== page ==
Facebook PixelFood manufacturers to add science-based explanations on why they chose certain additives and how they're not harmful to human health
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Food manufacturers to add science-based explanations on why they chose certain additives and how they're not harmful to human health

Image credit: Healthline

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Darko Savic
Darko Savic Jan 31, 2022
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Prepackaged food manufacturers should add science-based explanations on why certain additives are in their products and how they're not harmful to human health.
Why?
Health-conscious people routinely check the ingredients on the packaging of food items they wish to buy. Seeing the E-coded additives or chemical names they refrain from buying just in case the additives are harmful.
How it works
If the manufacturer cares about the health of their buyers and the sales of their products they could:
  1. Invest in research to find non-harmful substitutes for any additive that is potentially harmful
  2. Explain the additives on the packaging and refer to science-based literature where people can verify the information
  3. Market themselves as a health-conscious company that is known for the above 2 points
Reduce the additives to a bare minimum. Replace any questionable additive with a substitute that is non-harmful.
Attach a leaflet to each product. The text would be boiled down to 1-3 sentences and begins along these lines:
"You consume more of X in one <apple, chestnut, whatever-well-known-plant> than you do in this product."
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Spook Louw
Spook Louw Jan 31, 2022
I suspect that one of the problems this idea might face would be that there won't be enough space to add all the relevant information on the packaging of the product.
This can be solved by simply introducing a QR code on products that directs users to a website with all the relevant information.
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Darko Savic
Darko Savic4 months ago
I used to buy multivitamins that had the list of ingredients under the product graphics. You peeled off the sticker only to find another containing the full list of ingredients.
A glue-on leaflet with an explanation on non-harmful additives could work as well
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General comments

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Goran Radanovic
Goran Radanovic4 months ago
Food additives should be completely transparent. Consumers shouldn't need to do any guesswork, since it has such a significant impact on our health.
I'd like the explanations to be simple, free from science jargon that you have to look up to understand. Maybe they could mention the positives and negatives of each additive, thereby letting the consumer decide if it's best for them.
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J. Nikola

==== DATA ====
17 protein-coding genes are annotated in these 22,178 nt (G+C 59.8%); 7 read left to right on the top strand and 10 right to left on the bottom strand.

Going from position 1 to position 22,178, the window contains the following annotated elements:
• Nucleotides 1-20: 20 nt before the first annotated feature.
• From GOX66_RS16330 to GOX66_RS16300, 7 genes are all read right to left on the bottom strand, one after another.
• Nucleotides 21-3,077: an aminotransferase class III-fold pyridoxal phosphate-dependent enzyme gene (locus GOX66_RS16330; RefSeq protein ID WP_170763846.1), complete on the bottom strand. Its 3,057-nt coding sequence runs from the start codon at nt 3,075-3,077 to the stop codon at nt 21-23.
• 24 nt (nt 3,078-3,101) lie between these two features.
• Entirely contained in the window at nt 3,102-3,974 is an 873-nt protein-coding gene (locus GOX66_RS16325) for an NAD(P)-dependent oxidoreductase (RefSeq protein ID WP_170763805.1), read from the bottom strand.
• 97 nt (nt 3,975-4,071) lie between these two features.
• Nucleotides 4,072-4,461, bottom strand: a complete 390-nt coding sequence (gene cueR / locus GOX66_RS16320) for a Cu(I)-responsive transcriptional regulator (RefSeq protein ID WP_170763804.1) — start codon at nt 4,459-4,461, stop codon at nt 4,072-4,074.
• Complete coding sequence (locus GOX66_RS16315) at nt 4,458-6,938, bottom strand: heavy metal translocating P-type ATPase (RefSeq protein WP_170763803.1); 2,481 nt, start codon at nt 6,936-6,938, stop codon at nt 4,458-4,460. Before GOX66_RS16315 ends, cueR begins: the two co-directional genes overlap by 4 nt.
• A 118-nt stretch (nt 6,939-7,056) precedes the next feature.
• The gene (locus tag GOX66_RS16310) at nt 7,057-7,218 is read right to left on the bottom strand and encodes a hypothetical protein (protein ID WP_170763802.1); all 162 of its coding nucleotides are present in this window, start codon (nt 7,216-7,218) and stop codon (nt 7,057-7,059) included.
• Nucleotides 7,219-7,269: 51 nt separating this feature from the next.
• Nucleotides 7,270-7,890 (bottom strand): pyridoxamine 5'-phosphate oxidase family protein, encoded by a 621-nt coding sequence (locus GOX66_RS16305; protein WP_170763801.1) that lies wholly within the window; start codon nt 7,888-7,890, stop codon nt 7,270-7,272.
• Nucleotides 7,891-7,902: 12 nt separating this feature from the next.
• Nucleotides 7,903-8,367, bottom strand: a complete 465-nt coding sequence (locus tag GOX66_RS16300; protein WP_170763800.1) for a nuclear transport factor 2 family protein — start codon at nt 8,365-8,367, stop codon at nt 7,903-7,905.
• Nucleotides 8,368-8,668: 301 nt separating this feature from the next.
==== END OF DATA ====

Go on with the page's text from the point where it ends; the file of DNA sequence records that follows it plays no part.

J. Nikola4 months ago
So, basically what you need is a list of E-coded additives with links (like in your link). The amount of these can vary from none to 20+ additives, depending on the product. How would you make sure the information is delivered in a high signal low noise format? If you have a giant label with tiny font, it often rejects the customer from digging for information. Scanning a QR to get linked to the site (from your link) is a cool way of doing nothing more than to write it all on the label. What we need is an efficient way to deliver specific information. Maybe a site that will scan and summarize papers that support or define the use of additives in the industry. Then this site can write short but informative time-stamped sentences explaining the use of these additives.
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Darko Savic
Darko Savic4 months ago
J. Nikola that's a problem for the manufacturer to figure out. If it was my product I would cut down the additives to a bare minimum. Then I would find non-harmful alternatives for any additive that is even a little questionable. I would then be left with very few. I would boil the information down to 1-3 sentences. The first sentence would begin with:
"You consume more of X in one <apple, chestnut, whatever-well-known-plant> than you do in this product."
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J. Nikola
J. Nikola4 months ago
The problem is that people trust experts. The same as you raised an issue on adjuvants in vaccines, but only a small percent of people are actually thinking about it, the same is with food additives. There are agencies that regulate this and if you buy in known supermarkets, all food should have a safety label on it that says it's approved for sale. That means that the idea you proposed is already done by the regulators, such as FDA so that the people can eat and drink "safely" and without worries. Maybe all we need is a QR link to the FDA site where this product was checked and approved. The rest, what you propose, is just a great marketing scheme.
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